ANNE TAYLOR FLEMING: What a joy it was to see the world on New Year's Day. It was hard not to be enraptured as some invisible curtains seemed to be pulled back from the globe, time zone at a time, East to West, while everyone in turn paused before the momentousness of the dawning of the first day of the first year of the first decade of the first century of the brand new millennium.
From Shanghai to Red Square, to a thronged beach in Rio, the world's citizens were out in force. Who will ever forget Paris, or Nelson Mandela lighting a candle in the prison cell where he spent almost two decades?
Unless there's some sort of major upheaval or tragedy somewhere, a massive mud slide or avalanche, we don't see much of the world. We certainly don't see it doing a normal, celebratory thing, don't take its measure country by country, people by people. It's ironic. We think we're overdosed with news and images, and in a way that's true. We do live in a 24-hour-a-day drumbeat of information.
But most of that, when you think about it, is about us Americans- - a crisis here, a shooting there, a crime drop everywhere. Of the three main TV networks, two only got really rolling when News Year's crept up on the East Coast of the United States-- Times Square specifically. It was as if they were saying, "forget the world. America is what matters. That's all people want to see."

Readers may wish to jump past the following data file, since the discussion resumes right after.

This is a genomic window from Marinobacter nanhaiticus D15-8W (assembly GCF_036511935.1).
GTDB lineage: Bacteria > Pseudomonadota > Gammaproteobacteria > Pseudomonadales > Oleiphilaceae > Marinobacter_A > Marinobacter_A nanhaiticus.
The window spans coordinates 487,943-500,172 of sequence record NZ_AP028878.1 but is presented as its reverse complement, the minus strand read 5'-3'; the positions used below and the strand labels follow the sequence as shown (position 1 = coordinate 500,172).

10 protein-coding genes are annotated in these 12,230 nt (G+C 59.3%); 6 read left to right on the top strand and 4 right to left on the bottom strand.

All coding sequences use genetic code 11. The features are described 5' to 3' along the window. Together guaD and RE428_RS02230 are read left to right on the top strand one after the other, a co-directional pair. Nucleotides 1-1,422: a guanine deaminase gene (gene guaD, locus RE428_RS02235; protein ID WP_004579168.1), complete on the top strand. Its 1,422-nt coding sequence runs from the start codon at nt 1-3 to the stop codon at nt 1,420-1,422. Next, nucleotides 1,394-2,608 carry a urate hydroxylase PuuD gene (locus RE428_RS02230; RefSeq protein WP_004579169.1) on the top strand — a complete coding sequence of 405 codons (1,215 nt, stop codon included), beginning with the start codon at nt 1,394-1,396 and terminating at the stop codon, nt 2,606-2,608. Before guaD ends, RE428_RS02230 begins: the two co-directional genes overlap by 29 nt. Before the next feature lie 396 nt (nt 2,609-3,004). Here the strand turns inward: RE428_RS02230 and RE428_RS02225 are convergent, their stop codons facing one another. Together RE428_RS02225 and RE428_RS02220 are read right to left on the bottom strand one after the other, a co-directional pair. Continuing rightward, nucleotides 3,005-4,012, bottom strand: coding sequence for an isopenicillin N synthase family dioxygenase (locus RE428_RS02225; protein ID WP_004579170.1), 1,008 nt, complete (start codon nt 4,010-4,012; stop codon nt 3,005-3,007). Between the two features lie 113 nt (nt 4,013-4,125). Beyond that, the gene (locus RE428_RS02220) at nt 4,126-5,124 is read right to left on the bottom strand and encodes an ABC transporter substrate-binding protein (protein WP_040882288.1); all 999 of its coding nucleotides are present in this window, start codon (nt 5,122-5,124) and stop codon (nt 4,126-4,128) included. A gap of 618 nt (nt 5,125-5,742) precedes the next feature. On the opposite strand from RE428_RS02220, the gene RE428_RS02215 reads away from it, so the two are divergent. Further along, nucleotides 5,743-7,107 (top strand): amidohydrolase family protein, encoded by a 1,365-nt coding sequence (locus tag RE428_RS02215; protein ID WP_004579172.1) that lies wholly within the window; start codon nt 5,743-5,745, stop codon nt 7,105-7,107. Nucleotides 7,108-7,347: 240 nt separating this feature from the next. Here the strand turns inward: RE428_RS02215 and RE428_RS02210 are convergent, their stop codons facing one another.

It's a strange contradiction. The world has shrunk in many ways, due to the media, access to travel, the Internet, the global economy, all of that. But at the same time America, while has been enjoying its solo superpower status, it has in effect narrowed its vision. We don't see much foreign news on television, or read much about it in the newspapers and newsmagazines. And what news we do see, be it from Russia or Africa or the Middle East, is almost always refracted through an American lens: "How will it effect us, will we have to get involved?
We will have to send money or troops? Will this or that uprising or problem affect our well being, our economic boom? Will it jeopardize our markets, our ability to place products, make a buck?" In short, while expanding our markets, we've contracted our view of the world. America triumphant is America myopic, a global Goliath.
That myopia has cost us before. Out of ignorance of other people and other places, we have sometimes misread international situations. We have jumped too fast too often, listening too rarely to others-- arguably in Vietnam or more recently, Somalia-- or too slow when faced, for example, with the rise of European fascism, or more recently, Balkan ethnic cleansing. And now we can hear, if we listen, the growing rumbles of resentment about our world dominance and the attitude that comes with it from small countries in Asia; from Europe, France in particular; from Seattle, where the city and country were caught surprised by the agitators at the world trade organization meeting. But will we listen? Will we hear? Will we see?
NELSON MANDELA: I hand this flame of freedom to you.
ANNE TAYLOR FLEMING: What we did see, the millions of us who did turn in on News Year's Day, was not some techno millennial glitch, but a whole world doing a dance in both local and universal vernacular, a pointed if celebratory reminder that America is not the only kid on this miraculous planet, and that the American way is not the only way, and that in the days and years ahead, we had best remember as much.
I'm Anne Taylor Fleming.